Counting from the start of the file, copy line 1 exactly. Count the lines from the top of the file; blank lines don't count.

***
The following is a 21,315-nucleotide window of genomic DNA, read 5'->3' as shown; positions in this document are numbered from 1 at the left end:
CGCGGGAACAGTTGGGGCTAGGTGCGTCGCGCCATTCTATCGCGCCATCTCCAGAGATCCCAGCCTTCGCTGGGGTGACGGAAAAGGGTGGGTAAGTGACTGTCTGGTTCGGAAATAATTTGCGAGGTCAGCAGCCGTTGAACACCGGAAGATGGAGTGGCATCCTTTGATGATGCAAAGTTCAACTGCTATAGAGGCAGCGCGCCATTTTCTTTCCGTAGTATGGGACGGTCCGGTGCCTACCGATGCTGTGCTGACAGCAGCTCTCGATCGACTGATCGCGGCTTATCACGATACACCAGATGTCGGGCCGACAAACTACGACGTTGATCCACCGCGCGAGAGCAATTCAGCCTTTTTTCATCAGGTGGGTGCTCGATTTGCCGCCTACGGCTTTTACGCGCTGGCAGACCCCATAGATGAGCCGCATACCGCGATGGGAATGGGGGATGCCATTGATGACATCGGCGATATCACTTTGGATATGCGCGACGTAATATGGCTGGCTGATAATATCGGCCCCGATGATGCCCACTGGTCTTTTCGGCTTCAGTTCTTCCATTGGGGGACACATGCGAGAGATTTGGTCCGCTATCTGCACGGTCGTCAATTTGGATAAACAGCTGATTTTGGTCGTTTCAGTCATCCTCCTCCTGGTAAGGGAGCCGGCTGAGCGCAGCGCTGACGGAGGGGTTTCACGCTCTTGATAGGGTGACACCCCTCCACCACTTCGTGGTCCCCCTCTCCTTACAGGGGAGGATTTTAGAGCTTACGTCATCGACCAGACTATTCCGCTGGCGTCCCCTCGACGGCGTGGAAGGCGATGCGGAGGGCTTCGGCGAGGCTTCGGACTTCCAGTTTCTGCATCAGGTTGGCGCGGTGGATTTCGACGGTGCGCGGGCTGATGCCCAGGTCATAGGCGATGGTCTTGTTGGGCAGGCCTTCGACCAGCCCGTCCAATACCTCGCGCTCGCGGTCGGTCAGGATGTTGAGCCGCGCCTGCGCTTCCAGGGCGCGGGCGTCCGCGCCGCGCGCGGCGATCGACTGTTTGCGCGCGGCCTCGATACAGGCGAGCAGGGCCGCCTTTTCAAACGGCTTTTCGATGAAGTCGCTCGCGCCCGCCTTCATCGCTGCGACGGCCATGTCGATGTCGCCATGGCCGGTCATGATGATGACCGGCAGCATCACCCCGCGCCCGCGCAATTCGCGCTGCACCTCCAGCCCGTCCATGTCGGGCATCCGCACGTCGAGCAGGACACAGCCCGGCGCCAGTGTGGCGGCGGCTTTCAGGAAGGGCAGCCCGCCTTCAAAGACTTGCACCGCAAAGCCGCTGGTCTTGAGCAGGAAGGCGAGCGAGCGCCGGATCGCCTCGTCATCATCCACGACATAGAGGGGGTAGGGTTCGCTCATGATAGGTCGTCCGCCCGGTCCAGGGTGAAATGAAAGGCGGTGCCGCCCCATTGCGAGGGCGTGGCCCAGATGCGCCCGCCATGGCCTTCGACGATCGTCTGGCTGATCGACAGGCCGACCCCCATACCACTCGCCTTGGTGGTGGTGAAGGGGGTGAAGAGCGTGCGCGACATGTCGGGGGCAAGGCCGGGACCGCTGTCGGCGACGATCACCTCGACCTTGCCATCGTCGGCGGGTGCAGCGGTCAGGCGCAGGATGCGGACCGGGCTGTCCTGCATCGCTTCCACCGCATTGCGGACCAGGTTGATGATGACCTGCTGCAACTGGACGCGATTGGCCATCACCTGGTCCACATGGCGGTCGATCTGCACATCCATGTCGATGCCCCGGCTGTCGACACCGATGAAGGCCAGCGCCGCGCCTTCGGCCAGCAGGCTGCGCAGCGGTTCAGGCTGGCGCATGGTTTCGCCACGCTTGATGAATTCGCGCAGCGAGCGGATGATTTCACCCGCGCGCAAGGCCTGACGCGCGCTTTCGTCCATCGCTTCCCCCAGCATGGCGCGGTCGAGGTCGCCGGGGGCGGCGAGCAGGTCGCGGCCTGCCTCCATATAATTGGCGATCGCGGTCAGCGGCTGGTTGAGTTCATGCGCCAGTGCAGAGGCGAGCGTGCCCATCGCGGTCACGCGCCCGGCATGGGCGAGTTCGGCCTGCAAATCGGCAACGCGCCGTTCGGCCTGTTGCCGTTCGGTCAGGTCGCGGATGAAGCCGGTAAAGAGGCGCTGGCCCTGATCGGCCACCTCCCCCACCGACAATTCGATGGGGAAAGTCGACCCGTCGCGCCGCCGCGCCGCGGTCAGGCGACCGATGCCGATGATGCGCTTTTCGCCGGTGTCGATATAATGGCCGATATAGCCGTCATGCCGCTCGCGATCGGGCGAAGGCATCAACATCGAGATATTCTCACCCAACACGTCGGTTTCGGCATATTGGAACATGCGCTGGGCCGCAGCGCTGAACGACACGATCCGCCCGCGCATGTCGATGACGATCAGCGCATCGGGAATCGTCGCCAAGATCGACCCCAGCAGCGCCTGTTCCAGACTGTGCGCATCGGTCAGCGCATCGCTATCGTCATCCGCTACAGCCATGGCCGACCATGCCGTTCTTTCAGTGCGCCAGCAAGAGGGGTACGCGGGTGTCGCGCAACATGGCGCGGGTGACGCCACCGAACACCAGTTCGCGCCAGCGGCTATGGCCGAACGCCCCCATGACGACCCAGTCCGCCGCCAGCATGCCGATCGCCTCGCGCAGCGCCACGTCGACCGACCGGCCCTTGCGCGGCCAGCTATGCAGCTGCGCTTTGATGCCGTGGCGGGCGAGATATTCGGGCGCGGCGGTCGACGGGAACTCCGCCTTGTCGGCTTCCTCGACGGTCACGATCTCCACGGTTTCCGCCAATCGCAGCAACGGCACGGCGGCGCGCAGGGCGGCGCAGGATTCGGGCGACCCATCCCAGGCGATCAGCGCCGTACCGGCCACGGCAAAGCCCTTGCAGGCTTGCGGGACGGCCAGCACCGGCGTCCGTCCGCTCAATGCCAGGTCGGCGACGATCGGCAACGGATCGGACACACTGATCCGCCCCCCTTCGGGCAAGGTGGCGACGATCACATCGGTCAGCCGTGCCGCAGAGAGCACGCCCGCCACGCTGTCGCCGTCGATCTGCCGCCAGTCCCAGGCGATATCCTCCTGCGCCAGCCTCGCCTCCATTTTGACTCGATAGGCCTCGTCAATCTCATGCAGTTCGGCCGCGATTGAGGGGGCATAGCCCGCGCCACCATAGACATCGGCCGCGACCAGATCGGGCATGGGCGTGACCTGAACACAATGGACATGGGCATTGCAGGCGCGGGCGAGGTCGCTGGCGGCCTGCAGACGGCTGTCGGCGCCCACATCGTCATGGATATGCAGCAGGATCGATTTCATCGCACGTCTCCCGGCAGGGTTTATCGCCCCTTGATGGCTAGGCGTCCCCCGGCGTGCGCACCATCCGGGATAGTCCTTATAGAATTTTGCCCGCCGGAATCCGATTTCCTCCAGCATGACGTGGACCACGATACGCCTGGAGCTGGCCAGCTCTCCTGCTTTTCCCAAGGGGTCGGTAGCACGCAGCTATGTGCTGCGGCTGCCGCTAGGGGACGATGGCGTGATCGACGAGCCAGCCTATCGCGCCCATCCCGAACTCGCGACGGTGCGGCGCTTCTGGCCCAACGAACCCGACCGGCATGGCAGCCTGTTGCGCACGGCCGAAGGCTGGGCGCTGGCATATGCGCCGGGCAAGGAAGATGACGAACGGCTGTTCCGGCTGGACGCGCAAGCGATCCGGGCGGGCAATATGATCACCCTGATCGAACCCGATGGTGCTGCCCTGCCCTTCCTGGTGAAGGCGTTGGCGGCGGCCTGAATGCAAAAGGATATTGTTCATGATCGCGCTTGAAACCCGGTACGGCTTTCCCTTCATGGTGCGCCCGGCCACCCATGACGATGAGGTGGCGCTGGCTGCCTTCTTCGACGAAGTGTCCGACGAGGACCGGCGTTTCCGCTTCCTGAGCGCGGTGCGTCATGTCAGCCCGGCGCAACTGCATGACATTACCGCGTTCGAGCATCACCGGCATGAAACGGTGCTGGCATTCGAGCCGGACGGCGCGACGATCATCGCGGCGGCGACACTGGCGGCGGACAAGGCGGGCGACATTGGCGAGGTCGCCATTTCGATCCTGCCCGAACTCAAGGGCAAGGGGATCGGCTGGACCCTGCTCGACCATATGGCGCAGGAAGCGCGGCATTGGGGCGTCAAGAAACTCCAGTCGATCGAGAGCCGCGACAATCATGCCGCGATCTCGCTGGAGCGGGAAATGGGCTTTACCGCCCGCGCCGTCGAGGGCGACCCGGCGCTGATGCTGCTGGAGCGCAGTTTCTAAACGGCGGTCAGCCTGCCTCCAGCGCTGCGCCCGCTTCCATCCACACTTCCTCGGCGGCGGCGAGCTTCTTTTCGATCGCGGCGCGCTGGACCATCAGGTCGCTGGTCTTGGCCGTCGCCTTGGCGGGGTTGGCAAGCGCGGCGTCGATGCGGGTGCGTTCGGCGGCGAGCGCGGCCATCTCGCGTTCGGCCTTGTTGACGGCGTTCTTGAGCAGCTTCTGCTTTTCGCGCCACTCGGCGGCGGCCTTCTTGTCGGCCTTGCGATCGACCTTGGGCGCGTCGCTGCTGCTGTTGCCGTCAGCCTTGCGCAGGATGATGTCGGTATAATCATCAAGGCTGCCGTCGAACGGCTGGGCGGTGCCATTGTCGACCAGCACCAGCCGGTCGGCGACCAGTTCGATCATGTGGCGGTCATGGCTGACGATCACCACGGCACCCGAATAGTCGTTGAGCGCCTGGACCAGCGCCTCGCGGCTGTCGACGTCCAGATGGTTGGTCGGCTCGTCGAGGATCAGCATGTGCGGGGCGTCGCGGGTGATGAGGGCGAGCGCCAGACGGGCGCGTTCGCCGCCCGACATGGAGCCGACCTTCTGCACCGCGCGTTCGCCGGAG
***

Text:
The following is a 21,315-nucleotide window of genomic DNA, read 5'->3' as shown; positions in this document are numbered from 1 at the left end: